Monday, July 15, 2013

The Finale of the KOF 13 Finale

I hope in the time it has taken me to get my laptop back up and running, everyone has played The King of Fighters 13 and sent me piles of money for recommending it to them, because with this post, I will be diving straight into spoiler territory!  It is time to finish this retrospective once and for all!

Even after hacking away at Saiki's ankle like a kung-fu lumberjack, he doesn't seem to be in pain.  I suppose Mukai's "that battle didn't count" status is in effect.
Saiki is troubled though.  No matter how much you fight him, there doesn't seem to be enough power to open the gate.

"Maybe you should try hitting above the belt!"

In fact, the thing starts closing!  If Saiki doesn't go through that gate, bad things will happen... To him.

What's happening is that the door is lacking power.  There isn't enough to hold it open.

You can see there's clearly a sphere there, but remember that the spheres harnessing Orochi's power are below the stadium.  Someone must have removed them from there, but who?  Like an instant answer, Saiki is impaled through the back by a sneak attack.

So he never let his guard down ever before?  You had to wait until he got this close to succeeding?

Finally Ash Crimson starts doing something resembling something heroic by killing Saiki and taking what appears to be his powers/essence/soul/something, much like he did Chizuru and Iori.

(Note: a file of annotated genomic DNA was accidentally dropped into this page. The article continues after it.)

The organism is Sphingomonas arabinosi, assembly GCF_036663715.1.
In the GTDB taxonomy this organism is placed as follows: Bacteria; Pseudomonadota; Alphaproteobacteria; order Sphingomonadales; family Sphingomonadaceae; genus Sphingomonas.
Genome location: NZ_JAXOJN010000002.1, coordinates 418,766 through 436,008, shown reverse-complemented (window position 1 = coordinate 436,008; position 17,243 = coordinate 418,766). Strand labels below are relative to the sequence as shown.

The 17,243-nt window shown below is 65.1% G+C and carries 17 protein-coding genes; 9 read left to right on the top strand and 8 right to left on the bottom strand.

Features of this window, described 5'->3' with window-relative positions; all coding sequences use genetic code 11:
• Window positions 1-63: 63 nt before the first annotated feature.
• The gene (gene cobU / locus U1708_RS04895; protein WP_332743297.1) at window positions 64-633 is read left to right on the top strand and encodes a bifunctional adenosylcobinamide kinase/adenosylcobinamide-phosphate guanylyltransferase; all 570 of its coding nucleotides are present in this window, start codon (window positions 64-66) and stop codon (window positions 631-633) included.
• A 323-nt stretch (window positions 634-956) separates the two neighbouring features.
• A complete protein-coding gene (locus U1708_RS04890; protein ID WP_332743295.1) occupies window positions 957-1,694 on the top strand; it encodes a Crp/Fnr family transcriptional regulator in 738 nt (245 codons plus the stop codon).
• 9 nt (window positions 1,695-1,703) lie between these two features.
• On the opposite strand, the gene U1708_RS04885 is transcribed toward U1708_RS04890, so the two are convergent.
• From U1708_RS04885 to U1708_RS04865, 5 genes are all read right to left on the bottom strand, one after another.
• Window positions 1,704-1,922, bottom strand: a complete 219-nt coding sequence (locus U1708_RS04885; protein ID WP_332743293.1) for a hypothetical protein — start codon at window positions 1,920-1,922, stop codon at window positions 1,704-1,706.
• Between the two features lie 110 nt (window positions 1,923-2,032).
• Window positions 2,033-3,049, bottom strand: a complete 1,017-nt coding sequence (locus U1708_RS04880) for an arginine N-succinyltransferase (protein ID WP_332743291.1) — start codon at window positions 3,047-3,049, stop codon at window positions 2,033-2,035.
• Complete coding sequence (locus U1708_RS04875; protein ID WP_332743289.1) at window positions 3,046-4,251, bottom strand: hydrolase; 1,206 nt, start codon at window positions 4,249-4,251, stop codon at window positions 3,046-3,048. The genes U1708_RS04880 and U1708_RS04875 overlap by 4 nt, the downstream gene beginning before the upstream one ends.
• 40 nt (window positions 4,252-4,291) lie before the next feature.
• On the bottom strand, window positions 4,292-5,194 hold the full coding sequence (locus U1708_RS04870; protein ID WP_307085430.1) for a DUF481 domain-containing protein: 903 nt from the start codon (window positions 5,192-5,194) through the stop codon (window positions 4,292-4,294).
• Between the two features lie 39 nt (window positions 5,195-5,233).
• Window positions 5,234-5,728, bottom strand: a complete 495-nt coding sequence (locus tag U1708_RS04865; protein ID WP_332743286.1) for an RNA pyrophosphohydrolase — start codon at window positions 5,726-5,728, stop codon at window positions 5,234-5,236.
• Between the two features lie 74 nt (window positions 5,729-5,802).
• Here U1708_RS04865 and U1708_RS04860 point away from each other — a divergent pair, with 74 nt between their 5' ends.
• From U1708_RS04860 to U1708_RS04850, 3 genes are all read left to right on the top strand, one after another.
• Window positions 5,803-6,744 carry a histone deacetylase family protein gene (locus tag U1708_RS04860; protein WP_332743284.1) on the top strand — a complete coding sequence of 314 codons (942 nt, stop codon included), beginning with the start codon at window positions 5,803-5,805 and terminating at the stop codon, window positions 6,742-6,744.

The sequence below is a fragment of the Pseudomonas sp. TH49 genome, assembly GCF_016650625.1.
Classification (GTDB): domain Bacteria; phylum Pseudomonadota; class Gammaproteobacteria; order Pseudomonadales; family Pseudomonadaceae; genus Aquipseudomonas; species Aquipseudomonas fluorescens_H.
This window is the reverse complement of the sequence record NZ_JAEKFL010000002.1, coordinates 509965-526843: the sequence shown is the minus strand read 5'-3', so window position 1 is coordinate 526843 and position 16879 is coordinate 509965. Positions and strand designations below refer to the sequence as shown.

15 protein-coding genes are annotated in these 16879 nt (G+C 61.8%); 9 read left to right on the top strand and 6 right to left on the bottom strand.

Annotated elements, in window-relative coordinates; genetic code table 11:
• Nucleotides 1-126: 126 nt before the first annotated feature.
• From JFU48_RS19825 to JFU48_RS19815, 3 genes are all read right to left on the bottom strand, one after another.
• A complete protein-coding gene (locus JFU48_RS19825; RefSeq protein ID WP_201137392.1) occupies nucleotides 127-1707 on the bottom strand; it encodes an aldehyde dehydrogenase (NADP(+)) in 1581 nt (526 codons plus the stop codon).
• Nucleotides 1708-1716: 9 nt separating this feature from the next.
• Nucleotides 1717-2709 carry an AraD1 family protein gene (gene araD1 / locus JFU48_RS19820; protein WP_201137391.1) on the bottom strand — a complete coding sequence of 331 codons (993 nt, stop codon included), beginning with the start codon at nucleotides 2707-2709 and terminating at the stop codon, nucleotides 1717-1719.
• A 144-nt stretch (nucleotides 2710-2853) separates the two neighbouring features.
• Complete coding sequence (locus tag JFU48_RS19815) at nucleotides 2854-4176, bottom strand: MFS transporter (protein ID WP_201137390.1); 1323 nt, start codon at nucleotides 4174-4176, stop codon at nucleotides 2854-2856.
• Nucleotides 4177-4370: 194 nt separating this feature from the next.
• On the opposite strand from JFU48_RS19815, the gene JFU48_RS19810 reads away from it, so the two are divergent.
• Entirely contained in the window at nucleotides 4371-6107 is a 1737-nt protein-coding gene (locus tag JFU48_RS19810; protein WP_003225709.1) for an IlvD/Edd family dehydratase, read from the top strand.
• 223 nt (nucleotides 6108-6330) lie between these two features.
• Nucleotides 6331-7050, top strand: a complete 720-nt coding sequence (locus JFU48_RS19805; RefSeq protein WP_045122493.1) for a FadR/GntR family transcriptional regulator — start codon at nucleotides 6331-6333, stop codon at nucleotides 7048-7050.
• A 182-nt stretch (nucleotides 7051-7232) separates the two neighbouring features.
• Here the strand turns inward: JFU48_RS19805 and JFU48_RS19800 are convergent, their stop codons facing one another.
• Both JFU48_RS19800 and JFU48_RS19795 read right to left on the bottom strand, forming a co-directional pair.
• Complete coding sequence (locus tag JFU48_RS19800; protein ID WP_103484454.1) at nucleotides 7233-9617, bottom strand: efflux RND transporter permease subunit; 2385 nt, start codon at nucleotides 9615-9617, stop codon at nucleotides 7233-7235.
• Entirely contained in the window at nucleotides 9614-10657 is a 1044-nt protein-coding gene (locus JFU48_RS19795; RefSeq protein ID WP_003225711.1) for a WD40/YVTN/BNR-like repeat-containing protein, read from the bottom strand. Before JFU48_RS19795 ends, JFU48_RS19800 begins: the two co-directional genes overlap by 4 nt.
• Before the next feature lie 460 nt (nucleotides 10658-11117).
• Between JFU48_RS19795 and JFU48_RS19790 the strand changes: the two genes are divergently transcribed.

With the villain defeated and the gate closing, the day is sa- NOPE!

The name of this new form of Ash is never confirmed.  Even in the character voices gallery it's distinguished from the playable Ash by simply having its name in red.  Some people call him Evil Ash, some Dark Ash, and others.... Bad Ash.

Using Saiki's time-stopping power, Evil Ash makes a huge white field that stops time even further for everything not living inside it (I think).  He is somehow stopping time while time is stopped!  Whatever it is he does, it stops the gate from closing.  He is the true final boss of The King of Fighters 13.  Live and let die!

Sounds like a final boss theme to me.

Evil Ash is essentially a souped-up version of Ash with two of Saiki's super moves.  He's very difficult the first few times you fight him, but after a while you can catch on to his AI patterns.

More than anything, he loves standing the the corner, continuously spamming Ash's flame shot like crazy.  Unlike Ash's move, which can only send out one flame per attack, Evil Ash can send out two, and fire them at a much faster rate.  A lot of the fight will have you guarding in a corner while he hammers away at you with them.  After every few shots though he stops and takes a moment to walk back, giving you a good moment to nail him with a projectile (possibly a Neo Max) or close your distance with him.

When you get close, Ash starts using his close-ranged attacks, one of which is a deadly new move in which he dashes past you, deals a chunk of damage, and disables all your special moves!
Obviously the purely offensive approach couldn't be a dumber idea.  Getting close and counterattacking with patience is essential in fighting Evil Ash.  By counterattacking, I of course mean...

Leg Sweeping.  Yep.  Evil Ash inherited Saiki's Achille's heel.  The difference here is that Evil Ash tends to walk away from you, whereas Saiki eventually got close enough to leg sweep, which means you need to take measures into your own hands and get up close yourself.  Since Evil Ash is also more offensive than Saiki, you'll have to do more guarding this time around as well.